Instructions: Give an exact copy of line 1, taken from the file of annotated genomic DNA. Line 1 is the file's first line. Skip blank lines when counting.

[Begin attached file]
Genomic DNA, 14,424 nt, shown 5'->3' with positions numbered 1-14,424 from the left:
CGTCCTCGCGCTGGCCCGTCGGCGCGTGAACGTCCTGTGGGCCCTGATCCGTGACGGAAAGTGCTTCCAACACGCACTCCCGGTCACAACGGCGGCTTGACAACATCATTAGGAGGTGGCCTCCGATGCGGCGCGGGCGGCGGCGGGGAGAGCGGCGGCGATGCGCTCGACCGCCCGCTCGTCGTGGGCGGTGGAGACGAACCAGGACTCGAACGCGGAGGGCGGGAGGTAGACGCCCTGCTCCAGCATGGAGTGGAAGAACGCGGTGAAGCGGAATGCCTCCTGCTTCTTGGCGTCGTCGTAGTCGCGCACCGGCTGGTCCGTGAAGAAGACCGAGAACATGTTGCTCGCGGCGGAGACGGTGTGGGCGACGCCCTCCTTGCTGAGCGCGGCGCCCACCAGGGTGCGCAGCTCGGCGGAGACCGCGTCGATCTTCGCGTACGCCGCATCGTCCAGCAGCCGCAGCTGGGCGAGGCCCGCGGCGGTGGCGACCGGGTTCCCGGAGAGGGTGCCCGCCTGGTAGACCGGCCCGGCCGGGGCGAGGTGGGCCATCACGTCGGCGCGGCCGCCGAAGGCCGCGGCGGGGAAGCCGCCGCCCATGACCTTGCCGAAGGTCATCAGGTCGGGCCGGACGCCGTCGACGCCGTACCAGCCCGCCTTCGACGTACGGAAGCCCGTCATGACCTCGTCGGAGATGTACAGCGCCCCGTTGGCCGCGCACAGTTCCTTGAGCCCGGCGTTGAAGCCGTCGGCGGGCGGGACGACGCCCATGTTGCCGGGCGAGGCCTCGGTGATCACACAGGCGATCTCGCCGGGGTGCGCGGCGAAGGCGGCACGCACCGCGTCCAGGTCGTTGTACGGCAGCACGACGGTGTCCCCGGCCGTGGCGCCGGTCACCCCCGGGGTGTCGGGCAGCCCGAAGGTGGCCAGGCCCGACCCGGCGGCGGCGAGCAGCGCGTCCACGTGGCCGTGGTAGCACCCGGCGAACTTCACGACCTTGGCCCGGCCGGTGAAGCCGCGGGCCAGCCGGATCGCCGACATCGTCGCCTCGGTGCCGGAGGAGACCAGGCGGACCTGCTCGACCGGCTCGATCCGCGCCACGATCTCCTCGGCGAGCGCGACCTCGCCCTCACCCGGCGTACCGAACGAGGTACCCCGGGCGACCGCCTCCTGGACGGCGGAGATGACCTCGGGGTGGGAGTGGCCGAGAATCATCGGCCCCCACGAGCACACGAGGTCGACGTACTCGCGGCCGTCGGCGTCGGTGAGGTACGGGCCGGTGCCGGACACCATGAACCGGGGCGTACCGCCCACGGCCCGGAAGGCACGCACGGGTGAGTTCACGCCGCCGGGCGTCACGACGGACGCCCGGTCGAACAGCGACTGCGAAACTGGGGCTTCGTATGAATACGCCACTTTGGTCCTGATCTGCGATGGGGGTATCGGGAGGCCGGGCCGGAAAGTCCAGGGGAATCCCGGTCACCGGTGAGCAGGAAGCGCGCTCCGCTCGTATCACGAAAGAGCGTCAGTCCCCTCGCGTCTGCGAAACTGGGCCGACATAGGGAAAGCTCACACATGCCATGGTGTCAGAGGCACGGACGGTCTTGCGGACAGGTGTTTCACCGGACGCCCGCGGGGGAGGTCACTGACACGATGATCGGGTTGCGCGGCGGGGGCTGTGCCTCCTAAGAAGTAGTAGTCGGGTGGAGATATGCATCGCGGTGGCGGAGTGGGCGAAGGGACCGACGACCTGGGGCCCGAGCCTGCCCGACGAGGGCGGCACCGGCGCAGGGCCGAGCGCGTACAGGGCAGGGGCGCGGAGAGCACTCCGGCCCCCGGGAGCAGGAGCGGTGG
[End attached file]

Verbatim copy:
Genomic DNA, 14,424 nt, shown 5'->3' with positions numbered 1-14,424 from the left: